Last year’s “startup” phase yielded great experience that will benefit subsequent plants and the learning continues each day as POET-DSM Advanced Biofuels works to make cellulosic ethanol in the most efficient way possible.
POET-DSM’s process uses corn cobs, leaves, husk and some stalk as the feedstock for cellulosic ethanol. This product is harvested by local farmers and brought to the plant for processing. Besides ethanol, Project LIBERTY produces biogas from its anaerobic digester and steam from its solid-fuel boiler to produce power to run its own processes and export energy to the adjacent grain-based ethanol plant.
May 3, 2016
The Environmental Protection Agency (EPA) gave final approval in 2012 regarding the use of E15, or fuel containing 15 percent ethanol, and the fuel blend is now sold in 23 states. With many new retailers preparing to offer E15, the Renewable Fuels Association (RFA) issued a new communication detailing how to properly offer E15 at the retail level and highlighting several items retailers should consider before ordering equipment, including:
- What are the equipment options to legally offer E15 to 2001 and newer vehicles?
- What are the various dispenser hose configurations allowed?
- What are the retail fuel dispenser labeling requirements for each configuration?
“Four years and 23 states later, confusion still remains in the fuel equipment and retailing communities when it comes to E15,” said RFA Vice President of Industry Relations Robert White. “With this document, we hope we can eliminate the misinformation and ensure retailers get the appropriate equipment needed to safely and legally offer this relatively new fuel. With proper labeling and education, we look forward to seeing many more retailers, consumers and states embrace E15 in the near future.”
The new RFA document can be viewed here: https://www.ethanolrfa.org/resources/blends/e15/.
May 3, 2016
A recent Renewable Fuels Association (RFA) analysis shows that as California’s Low Carbon Fuel Standard (LCFS) reaches its halfway point, grain-based ethanol has provided nearly half of the greenhouse gas (GHG) reductions under the first five years of the program.
Seven years ago, the California Air Resources Board (CARB) formally adopted the LCFS, requiring fuel suppliers to reduce the carbon intensity (CI) of gasoline and diesel fuels by 10 percent between 2011 and 2020. When the regulation was adopted in 2009, it was expected that grain-based ethanol produced in the Midwest would make a quick exit from the California fuel market due to CARB’s flawed assumption that the CI of corn ethanol was higher than gasoline.
But in reality, data released by CARB last week shows that consumption of grain ethanol has increased under the LCFS, and the biofuel has been responsible for 46 percent of the total carbon credits and roughly 75 percent of the credits generated by fuels that replace gasoline (one credit is equivalent to 1 metric ton of GHG reduction). Of the 16.55 million credits generated since enforcement began in 2011, grain ethanol is responsible for 7.58 million metric tons (MMT). To date, grain ethanol has provided substantially more credits than any other fuel used under the LCFS.
“California regulators are finally recognizing what we in the industry have known for decades — that ethanol is a high octane, low-cost alternative fuel that is readily available and offers meaningful GHG savings compared to gasoline. Seven years later, despite CARB’s bogus indirect land use change penalties, ethanol made from corn and sorghum has proven to be an essential tool to help meet LCFS requirements,” said RFA President and CEO Bob Dinneen. “However, more needs to be done to ensure ethanol remains available as a viable compliance option for the LCFS over the next five years.”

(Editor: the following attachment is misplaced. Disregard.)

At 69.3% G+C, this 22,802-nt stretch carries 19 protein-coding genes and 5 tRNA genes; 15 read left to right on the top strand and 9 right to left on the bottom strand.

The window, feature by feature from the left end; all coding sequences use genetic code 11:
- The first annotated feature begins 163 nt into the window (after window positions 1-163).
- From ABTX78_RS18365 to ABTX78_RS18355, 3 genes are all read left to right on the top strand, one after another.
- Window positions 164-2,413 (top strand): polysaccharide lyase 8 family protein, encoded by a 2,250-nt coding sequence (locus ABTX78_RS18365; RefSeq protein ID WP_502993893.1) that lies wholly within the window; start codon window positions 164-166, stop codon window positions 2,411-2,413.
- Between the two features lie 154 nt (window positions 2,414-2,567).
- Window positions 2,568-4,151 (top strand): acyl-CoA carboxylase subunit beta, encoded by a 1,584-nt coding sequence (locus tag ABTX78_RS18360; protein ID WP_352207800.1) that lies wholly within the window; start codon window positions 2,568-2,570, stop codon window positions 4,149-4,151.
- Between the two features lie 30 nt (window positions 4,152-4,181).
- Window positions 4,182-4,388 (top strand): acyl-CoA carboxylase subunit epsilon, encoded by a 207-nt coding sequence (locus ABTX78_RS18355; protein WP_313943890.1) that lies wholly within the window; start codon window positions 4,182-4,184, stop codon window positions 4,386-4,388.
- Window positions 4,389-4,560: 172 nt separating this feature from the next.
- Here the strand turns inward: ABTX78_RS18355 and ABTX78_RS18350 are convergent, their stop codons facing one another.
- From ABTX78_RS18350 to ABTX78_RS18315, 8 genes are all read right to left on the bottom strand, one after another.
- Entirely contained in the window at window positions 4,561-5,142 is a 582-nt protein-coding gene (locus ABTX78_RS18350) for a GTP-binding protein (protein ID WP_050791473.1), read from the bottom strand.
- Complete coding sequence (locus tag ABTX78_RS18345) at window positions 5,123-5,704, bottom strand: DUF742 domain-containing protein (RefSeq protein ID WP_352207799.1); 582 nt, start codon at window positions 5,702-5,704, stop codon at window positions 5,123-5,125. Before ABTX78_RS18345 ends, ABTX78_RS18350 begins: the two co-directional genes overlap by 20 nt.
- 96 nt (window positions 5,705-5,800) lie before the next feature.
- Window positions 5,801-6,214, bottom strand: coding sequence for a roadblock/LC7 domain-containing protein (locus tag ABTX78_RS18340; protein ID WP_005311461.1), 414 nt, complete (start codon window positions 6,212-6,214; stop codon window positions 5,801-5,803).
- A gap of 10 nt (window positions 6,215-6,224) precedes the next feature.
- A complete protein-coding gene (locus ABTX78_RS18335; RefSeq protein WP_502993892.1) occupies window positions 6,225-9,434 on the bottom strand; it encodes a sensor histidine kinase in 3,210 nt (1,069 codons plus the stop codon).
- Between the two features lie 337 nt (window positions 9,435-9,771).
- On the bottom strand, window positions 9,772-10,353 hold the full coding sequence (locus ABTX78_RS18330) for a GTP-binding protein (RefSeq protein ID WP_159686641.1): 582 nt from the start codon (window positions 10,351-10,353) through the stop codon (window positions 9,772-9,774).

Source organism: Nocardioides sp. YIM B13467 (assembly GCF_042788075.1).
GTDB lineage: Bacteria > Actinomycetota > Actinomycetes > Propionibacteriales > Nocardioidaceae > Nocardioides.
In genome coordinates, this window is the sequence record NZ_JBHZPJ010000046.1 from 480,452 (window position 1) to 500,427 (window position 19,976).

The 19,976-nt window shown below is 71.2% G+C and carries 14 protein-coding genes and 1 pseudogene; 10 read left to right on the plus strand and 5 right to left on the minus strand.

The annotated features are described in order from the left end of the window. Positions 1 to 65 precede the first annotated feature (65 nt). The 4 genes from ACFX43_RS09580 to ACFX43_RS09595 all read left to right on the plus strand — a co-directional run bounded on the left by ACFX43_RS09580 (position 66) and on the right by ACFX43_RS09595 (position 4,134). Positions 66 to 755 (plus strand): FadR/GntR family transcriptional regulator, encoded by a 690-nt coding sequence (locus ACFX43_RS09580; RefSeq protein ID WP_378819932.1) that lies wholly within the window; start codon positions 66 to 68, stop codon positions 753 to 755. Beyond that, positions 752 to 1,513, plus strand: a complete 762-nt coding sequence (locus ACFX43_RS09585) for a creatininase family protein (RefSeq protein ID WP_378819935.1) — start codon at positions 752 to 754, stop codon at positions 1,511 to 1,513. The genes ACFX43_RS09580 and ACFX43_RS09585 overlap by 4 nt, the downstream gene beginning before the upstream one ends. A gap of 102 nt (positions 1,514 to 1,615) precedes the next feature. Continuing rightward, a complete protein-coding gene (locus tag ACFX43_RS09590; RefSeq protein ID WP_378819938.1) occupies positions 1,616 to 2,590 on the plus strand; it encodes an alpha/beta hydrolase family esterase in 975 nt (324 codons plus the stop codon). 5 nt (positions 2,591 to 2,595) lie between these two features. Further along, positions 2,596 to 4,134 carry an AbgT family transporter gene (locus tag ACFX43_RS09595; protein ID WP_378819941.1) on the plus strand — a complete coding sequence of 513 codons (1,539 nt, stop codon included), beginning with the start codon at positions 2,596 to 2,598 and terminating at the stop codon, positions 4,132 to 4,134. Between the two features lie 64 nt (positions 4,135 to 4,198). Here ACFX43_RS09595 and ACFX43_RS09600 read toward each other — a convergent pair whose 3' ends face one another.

To read RFA’s entire white paper, “As California LCFS Reaches Halfway Mark, Grain Ethanol Provides Half of Carbon Credits,” please click here.
May 3, 2016
As recently reported by OPIS, the U.S. House Armed Services Committee recently rejected an amendment to the 2017 defense authorization bill that would have limited or stopped Department of Defense (DOD) efforts to increase its use of renewable fuels.
During a markup session, Representative Tim Walz (D-Minn.) offered an amendment to remove the language from the bill that could have limited the use of renewable fuels, noting the military push toward greater use of biofuels is an important national security issue.
“We spend half a billion dollars a day getting oil from countries that hate us,” Rep. Walz said, adding “reducing our dependency on foreign oil is not just an economic issue; it’s a vital national security issue. DOD recognizes that and that is why some of the most ground-breaking work on renewable energy is happening within DOD.”
Rep. Scott Peters (D-Calif.) supported Rep. Walz’s amendment, stating, “DOD is the largest institution and consumer of energy in the world and as we’ve seen in recent years, global [oil] markets are volatile, despite massive domestic production increases.
“Just because the price of oil is low today does not mean it will not spike tomorrow and force military leaders to divert dollars away from mission priorities. At a time when we face new and dynamic threats from non-state actors like ISIS and aggression from China and Russia, this [language] prohibits our ability to provide for a robust national defense. The military has chosen to enter into a partnership with USDA to source a competitive American-made fuel source for our war fighters and our military needs the flexibility to diversify its fuel source as it sees fit.”
The committee defeated the amendment by a 33 – 29 margin.
May 3, 2016
Coinciding with this year’s Earth Day, a group of 55 countries, collectively representing at least 55 percent of global emissions, signed the Paris Agreement that will limit the global temperature rise to well below 2 degrees Celsius.
Leading up to the Paris Agreement, countries submitted individual plans, called Intended Nationally Determined Contribution (INDCs), detailing how they plan to meet the greenhouse gas (GHG) emissions reduction targets. Thirty-seven countries have included biofuels in their INDCs, but there’s one glaring omission — the United States.
“It is beyond baffling that biofuels or the RFS were not included in the U.S.’ plans to reduce greenhouse gas emissions,” said RFA President and CEO Bob Dinneen. “The U.S. should be proud that it has the most progressive and effective transportation-focused carbon program in the world. As the U.S. signs the Paris Agreement, it needs to look no further than its own backyard and fully implement the most potent and proven weapon to combat climate change — the RFS.”
According to the Department of Energy’s GREET model, corn ethanol from an average dry mill reduces greenhouse gas emissions by 34 percent compared to gasoline — even when hypothetical land use change emissions are included. Comparing direct emissions only, average corn ethanol reduces greenhouse gas emissions by 44 percent relative to gasoline. In fact, the use of ethanoI in gasoline in 2015 reduced CO2-equivalent greenhouse gas emissions from transportation by 41.2 million metric tons — equivalent to removing 8.7 million cars from the road for an entire year.